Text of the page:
Sony’s Selling All of its Square Enix Shares to Return to Profitability
But, hey, the PlayStation 4 is still killing it
Japanese juggernaut Sony, most famous for the globally known PlayStation brand — and for also making, I don’t know, headphones and a few movies now and again — is dumping its entire financial stake out of publisher Square Enix.
Sony holds 9.52 million shares in Square Enix, a sensual tryst that began in the early 2000’s. Once upon a time ago, before the word “timed” preceded “exclusivity,” Square’s Final Fantasy brand was nearly synonymous with PlayStation, especially helping Sony claim the dominance in Japanese households it still enjoys to this very day.
Sony’s equity is priced at ¥4.8 billion yen, or $47 million. The deal is expected to be closed as soon as tomorrow. The decision is the next of several moves the company has made to return itself to profitability. Since 2014 began, Sony has laid off thousands of workers, sold two corporate offices, and has even axed its PC division.
On the upside, the Sony PlayStation 4 has reveled in sales success, having sold 7 million units worldwide since launch, surpassing its next-gen competition, the Xbox One, by a slim margin. As an aside, I am currently a happy member of that 7 million club and I sing my PS4 into a gentle sleep, nightly.
Final Fantasy XV - TGS Trailer
Does returning Final Fantasy to its former throne mean ditching its turn-based legacy? The few glimpses we’ve gotten into the reformulated Versus XIII — now promoted to a main series title — has been stupidly impressive.
Final Fantasy always had a breathtaking scope about it, but the view just went panoramic. It’s like Square Enix finally decided to let the player take part in all the meticulously crafted action set pieces from its cutscenes. But will hardcore fans accept their fabled JRPG’s transition into Action RPG?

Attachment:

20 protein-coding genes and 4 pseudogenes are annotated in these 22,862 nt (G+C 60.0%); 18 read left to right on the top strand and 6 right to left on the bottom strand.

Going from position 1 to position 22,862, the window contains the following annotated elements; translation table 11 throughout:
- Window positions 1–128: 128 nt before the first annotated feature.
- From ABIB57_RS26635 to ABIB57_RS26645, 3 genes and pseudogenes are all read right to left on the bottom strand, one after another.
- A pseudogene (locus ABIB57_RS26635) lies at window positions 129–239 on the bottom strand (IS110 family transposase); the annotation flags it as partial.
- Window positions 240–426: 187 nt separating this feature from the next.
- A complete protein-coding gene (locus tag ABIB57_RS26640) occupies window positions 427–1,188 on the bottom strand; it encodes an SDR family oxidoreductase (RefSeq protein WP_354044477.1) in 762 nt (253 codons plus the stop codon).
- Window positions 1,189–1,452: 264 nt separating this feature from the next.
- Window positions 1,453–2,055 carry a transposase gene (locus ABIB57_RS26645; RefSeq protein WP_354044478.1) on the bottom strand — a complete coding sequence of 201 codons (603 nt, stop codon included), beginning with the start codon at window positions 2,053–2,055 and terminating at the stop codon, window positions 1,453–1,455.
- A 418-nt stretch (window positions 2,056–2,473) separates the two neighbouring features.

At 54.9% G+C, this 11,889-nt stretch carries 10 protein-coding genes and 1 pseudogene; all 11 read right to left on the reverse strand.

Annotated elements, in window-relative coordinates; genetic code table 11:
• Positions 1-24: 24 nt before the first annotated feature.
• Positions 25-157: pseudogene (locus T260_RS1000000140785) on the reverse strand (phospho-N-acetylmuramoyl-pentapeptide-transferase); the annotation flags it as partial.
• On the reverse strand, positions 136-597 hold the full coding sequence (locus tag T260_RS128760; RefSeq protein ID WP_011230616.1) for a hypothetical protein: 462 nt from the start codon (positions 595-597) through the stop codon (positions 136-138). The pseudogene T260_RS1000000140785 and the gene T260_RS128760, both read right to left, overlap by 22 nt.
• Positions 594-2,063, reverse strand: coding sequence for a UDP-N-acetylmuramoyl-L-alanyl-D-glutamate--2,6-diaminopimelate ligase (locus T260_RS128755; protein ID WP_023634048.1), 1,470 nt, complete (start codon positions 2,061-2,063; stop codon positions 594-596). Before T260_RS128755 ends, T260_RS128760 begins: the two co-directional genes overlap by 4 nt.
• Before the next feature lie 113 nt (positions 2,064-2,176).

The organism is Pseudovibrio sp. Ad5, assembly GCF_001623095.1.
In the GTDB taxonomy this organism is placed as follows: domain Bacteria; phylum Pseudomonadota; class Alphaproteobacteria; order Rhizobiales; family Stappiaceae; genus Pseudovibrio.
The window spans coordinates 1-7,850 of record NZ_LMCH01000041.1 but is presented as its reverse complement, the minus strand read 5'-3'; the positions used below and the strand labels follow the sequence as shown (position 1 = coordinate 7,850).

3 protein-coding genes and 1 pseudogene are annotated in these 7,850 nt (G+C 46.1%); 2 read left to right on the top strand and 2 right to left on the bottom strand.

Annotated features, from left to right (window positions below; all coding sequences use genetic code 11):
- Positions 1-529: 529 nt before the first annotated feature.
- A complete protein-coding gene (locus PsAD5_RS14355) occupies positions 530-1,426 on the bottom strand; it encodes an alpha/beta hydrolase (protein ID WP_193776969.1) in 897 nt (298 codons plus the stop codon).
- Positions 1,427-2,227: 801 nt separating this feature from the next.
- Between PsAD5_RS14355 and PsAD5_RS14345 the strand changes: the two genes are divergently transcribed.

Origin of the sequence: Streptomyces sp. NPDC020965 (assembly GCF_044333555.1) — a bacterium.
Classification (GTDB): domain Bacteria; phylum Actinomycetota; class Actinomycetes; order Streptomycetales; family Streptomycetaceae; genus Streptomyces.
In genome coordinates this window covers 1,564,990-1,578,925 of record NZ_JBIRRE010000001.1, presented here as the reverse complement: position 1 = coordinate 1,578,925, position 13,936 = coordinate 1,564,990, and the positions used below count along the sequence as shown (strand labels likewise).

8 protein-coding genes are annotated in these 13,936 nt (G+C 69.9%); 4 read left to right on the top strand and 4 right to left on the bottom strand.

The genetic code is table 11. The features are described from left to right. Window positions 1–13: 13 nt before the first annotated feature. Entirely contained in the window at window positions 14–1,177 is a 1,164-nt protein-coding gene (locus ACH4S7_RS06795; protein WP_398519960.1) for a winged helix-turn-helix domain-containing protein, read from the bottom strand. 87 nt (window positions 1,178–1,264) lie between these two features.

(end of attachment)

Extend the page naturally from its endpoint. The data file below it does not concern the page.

We got a ways to go before that answer emerges. Until then…I’m gonna watch this trailer again.
So something rather intriguing happened this week. It would appear this new fangled “next-gen” officially kicked off. Well, unless you count the Wii U next-gen, which you’re completely allowed to (inversely, I get to call you wrong). That’s right, Sony finally ripped off the wraps on the PlayStation 4. Fast, socially integrated, the ability to stream games, two separate cup-holders — Sony’s future proofing their brand and the attempt is, surprisingly, not a laughable disaster.
You can find my initial reaction to the hardware’s specs hereabouts, but we’re dialing back the technophilia today and also focusing on something more important than even a brand new, highfalutin’, Facebookin’ console: the games.
Hit the jump to check out what’s in store for gamers next generation; a generation right around the corner. Oh, and welcome back to the Roundup.
Lightning Returns "Unique Enough" to Drop the XIII-3 Name
A branching of stories within the Final Fantasy games — referred to as the ‘Lightning Saga’ — comes to a close next year, forming the franchise’s first full-fledged trilogy. Despite beginning with Final Fantasy XIII and carrying on to, naturally, Final Fantasy XIII-2, the final chapter shutting the curtains on this saga forgoes the logical, if unimaginative, next step numbering of XIII-3.
Given that Final Fantasy: Lightning Returns is projected for the tail end of 2013, I’d expect even the shittiest basement dwelling ad agency to go nuts with the coincidence and drill XIII-3 in ‘13 squarely into gamer’s heads. But in explaining why Lightning Returns shirks the numbering scheme in an interview with 4gamer, the game’s creators have shared insights on just how different of a beast this finale is from previous entries.
Yoshinori Kitase, the game’s producer, says the game is, put simply, a “new experience.” Calling it XIII-3 would already put the incorrect suggestion into fans’ minds that this sequel’s gameplay launches off of XIII-2's conceits. Motomu Toriyama, tasked with directorial duties, breaks down each installment as such: the original XIII, at its foundation, was story driven, while XIII-2 opted for a more player driven approach. Lightning Returns revolves around the notion that the game is “world driven,” where the world environment runs in real-time, “24 hours a day” and is dramatically “changing and shifting” whether the player is there to experience it or not.